The irony that the adoption agency lived in an elementary school was not lost on me. I was grateful for the compassionate faces and the kind questions about where I might want my son to live. He needed to live in a different city, to live without wanting for shoes or for food, to live with a mother and a father and maybe a big brother too. I wanted letters and pictures when I needed them, and that he would know I loved him first.
I was shown five files of loving parents. In the third I saw a couple smiling up at me. They had all the things I had hoped for and knew my son deserved. “Them,” I said and pointed to the file.
I met them a week later at a Denny’s near my house. I asked every question I could think of. They answered without hesitation or malice. They smiled at me the whole time and I could see their eyes following my son playing on my lap. I asked the woman if she would like to hold him, she did. I watched them look into my son’s eyes with love. I didn’t know it was possible for strangers to love a child so much, so soon. They told me they’d come back from holidays camping with their family. They had cut their vacation short just so they could meet me and my son. I knew they were perfect for him because they were people I would never consider friends had we met under different circumstances.
A week later they came to meet their new son and take him home. They were kind and gentle and understanding. They sat on my couch and drank my tea. They didn’t rush. And when I had told them all the things I thought they needed to know about him; how to make him stop crying; how to rock him to sleep; what his favorite songs were; how to make him laugh; the silence told us it was time.
They didn’t need anything besides what he was wearing, but I insisted they take his favorite toy and a blanket. No, I didn’t have to worry, they had a car seat, and toys, they had clothes and the whole family waiting for him at home. I watched out the window as they put my son in the back seat. They had a really nice and safe looking car. Then they drove away. That was it. I wasn’t his mother anymore.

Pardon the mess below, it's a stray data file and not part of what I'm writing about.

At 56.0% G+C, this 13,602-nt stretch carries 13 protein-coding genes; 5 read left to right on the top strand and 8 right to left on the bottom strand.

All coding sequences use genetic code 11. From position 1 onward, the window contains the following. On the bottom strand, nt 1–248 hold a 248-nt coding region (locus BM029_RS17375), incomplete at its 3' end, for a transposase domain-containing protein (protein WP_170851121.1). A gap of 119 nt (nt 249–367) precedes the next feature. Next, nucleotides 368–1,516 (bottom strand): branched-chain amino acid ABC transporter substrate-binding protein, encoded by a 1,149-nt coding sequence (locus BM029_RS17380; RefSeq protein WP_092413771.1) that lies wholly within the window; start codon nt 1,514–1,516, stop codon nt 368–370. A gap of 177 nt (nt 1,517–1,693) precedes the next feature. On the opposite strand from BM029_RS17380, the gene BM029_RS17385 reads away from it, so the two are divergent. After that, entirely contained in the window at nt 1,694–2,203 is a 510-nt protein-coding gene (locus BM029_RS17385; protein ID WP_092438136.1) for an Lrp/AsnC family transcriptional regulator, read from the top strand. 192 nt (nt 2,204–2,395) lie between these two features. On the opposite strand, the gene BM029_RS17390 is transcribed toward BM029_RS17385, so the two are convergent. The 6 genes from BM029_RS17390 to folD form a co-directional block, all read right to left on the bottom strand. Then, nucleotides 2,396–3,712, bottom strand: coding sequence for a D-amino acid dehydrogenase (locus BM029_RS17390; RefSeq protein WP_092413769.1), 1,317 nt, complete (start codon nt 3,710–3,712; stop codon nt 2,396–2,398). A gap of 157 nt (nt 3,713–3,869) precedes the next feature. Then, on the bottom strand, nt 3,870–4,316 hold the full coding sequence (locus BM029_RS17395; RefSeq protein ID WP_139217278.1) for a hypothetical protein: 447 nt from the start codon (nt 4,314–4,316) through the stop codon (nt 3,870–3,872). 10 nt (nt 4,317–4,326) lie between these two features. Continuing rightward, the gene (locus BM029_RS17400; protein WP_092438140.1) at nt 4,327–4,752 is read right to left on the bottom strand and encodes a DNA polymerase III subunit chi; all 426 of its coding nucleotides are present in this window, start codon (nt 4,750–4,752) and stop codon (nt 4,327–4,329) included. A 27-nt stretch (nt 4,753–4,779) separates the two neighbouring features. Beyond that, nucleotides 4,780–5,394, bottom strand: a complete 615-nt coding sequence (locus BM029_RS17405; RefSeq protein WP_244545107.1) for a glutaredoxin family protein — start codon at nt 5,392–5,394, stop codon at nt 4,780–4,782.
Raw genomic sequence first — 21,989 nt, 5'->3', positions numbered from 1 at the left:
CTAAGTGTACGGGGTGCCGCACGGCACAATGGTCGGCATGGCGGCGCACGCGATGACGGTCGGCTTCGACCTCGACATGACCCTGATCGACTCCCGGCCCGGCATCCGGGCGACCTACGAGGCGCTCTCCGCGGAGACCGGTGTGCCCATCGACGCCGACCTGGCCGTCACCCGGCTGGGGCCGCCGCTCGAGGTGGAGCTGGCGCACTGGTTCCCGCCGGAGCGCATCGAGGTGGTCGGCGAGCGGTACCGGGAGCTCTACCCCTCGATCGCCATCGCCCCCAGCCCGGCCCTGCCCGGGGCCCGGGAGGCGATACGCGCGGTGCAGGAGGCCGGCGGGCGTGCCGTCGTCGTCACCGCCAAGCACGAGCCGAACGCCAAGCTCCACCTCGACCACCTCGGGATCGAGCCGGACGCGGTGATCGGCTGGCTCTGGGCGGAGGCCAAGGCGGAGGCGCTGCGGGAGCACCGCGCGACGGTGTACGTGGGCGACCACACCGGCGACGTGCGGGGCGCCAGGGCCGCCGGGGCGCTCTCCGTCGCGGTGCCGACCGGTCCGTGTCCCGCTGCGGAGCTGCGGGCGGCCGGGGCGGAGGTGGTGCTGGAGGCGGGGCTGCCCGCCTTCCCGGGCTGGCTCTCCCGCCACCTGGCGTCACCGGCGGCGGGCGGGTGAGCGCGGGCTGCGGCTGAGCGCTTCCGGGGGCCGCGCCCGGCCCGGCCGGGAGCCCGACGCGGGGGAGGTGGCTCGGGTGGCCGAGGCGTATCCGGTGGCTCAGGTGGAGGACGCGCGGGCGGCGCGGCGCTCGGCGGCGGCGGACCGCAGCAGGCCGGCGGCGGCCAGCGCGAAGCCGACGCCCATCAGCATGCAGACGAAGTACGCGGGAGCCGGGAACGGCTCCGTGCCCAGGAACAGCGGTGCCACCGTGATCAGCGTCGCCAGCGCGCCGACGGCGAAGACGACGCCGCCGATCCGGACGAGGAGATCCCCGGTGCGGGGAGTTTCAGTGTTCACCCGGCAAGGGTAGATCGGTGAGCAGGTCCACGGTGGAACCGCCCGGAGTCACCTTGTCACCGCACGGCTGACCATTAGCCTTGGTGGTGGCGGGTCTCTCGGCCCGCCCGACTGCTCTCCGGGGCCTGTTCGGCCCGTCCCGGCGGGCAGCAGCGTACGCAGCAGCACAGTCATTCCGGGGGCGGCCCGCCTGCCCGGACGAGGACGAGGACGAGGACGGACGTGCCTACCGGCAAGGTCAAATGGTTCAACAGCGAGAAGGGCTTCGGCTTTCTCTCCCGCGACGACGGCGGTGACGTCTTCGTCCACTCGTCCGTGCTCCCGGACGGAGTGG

I got letters and pictures whenever I asked for them. All of them written with respect and compassion. In the pictures my boy was smiling. Smiling in the yard, smiling at the beach, smiling at Disney Land, always smiling.
It’s been almost 23 years since I last saw my little boy. He’ll be 24 in October. He was a linebacker in high school and I was told he was very smart, though he didn’t like to apply himself. A few years back I found him on Facebook and my daughter and he have messaged back and forth. He’s had a few girlfriends since I first saw his pictures on-line, but I’ve stopped looking. It’s hard to see what a young man gets into at that age, regardless of how I know him. He’s healthy and happy and has everything any of us could ever have hoped for him.
I’ve heard it takes a village to raise a child and I don’t doubt it, because I know that it took the love of at least three woman to raise one little boy.
I know this post will come a day after Mother’s Day, but I want you to know the greatest gift you can give the woman who gave birth to you, or the woman who raised you, or any woman who has given you her love; is to be happy, to be healthy, to be smiling.